Text by Sarah Sax
Photos by Christine Peterson
"If you're looking to revitalize or reinvigorate culture, you have to bring back the foods, the seeds and the rituals."
These days, Rowen, a member of the Mohawk Akwesasne tribal community, proudly calls herself a "Seedswoman". When I ask her about it she laughingly tells me it’s a play on the modern industrial seed industry, where, historically, men who dealt in seeds as a profession would call themselves "seedsmen". Rowen is reclaiming that word, a small quip, emblematic of the quiet ways she is resisting the hegemony of the industrial agricultural system. But it’s also a direct reference to the historic role women, especially Indigenous women, have played in keeping and caring for seeds. "It’s sort of bringing back the dignity of the woman in this work, and our cultural and spiritual responsibilities to care for seeds for next generations."
Seeds and humans have coevolved since at least the advent of agriculture and form the basis for a majority of the foods, medicines, and materials needed for life. But seeds have always been more than just a flowering plant’s unit of reproduction—genetic material encased in a shell. They are also encased memories, connecting humans to the past and the present, to cultural traditions and food histories. "Everybody is intimately connected with seed", says Rowen, "whether they realize it or not". But as the rich diversity of seeds have disappeared from our fields and storage houses, so have many of the ceremonies, rituals and cultural events bound up in them. This is especially true in Indigenous communities where generations of colonization, forced displacement, and acculturation have separated people from the land, and the seeds. "Our cultural life-ways have been heavily impacted, and so many of us are trying to rebuild and revitalize our culture", says Rowen. And that is precisely what she is doing.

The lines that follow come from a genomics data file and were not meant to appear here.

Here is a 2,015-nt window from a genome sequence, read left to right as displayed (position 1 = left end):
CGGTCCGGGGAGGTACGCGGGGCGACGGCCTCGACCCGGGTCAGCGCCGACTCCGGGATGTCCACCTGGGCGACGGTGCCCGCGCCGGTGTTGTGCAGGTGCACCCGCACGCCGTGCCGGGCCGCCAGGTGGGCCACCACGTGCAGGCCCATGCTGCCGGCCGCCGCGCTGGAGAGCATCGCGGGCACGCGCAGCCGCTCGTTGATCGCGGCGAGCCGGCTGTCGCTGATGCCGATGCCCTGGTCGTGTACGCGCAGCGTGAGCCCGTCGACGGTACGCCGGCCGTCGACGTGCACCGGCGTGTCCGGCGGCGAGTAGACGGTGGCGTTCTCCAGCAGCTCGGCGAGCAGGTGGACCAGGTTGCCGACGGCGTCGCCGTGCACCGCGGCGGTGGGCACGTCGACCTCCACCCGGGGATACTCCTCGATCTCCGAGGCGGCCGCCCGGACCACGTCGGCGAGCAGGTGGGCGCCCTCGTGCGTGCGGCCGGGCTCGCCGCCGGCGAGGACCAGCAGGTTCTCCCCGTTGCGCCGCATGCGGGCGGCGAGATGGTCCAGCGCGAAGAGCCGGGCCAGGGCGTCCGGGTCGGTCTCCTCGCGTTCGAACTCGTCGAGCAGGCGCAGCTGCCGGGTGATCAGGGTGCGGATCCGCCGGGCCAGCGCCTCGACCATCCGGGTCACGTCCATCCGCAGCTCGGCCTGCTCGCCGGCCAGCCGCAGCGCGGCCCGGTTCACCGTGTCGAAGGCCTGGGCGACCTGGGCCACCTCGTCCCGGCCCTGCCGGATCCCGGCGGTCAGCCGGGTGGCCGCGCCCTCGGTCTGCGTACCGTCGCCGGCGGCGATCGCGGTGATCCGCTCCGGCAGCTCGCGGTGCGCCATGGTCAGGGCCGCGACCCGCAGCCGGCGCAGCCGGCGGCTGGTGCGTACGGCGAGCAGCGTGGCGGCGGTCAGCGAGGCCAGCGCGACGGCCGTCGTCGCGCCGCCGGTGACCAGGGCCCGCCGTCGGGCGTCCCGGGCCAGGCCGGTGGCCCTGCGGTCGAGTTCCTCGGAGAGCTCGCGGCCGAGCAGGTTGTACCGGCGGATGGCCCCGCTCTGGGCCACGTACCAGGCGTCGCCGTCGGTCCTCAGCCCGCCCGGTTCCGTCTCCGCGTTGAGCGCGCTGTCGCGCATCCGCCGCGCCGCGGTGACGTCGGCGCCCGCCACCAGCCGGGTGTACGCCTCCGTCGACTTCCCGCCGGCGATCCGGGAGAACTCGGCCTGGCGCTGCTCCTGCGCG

Farmers have practiced seed selection for thousands of years, and Indigenous communities for thousands of years before them. "To be a farmer or a gardener and not be a seed keeper was unheard of", says Rowen. "The two roles were inherently linked together." It is only in the last hundred years or so that seeds and farming have become separate processes—a transformation that has heralded the age of industrial agriculture. Industrial seeds, produced in fields hundreds or thousands of miles away from their origin, are created through careful pollination of two specific varieties to create a hybrid seed. Seeds are selected for maximum yield, ease of mechanical harvesting, and standardization. This has contributed to an unprecedented decline in seed diversity. In 90 years, we’ve lost 93% of the varieties in our food seeds and now just nine species account for 66% of global crop production.
Because the offspring of hybrid seeds is of much lower seed quality (if it is viable at all), farmers are dependent on buying seed every year from global conglomerates. Presently just four corporations control over 60% of the overall seed market, making the seed industry one of the most concentrated industries in American agriculture and breaking a contract between humans and plants that has been around for tens of thousands of years.
It isn’t a coincidence then that many of the strongest forms of resistance to the modern industrial agricultural complex are centered around seed. “Seed is the foundation of a vibrant agricultural land-scape,” says Rowen. From Vandana Shiva in India to Percy Schmeiser in Canada, seeds are perhaps one of the most contested and heated battlegrounds—and the act of saving and sharing seeds is one of the most profound acts of resistance.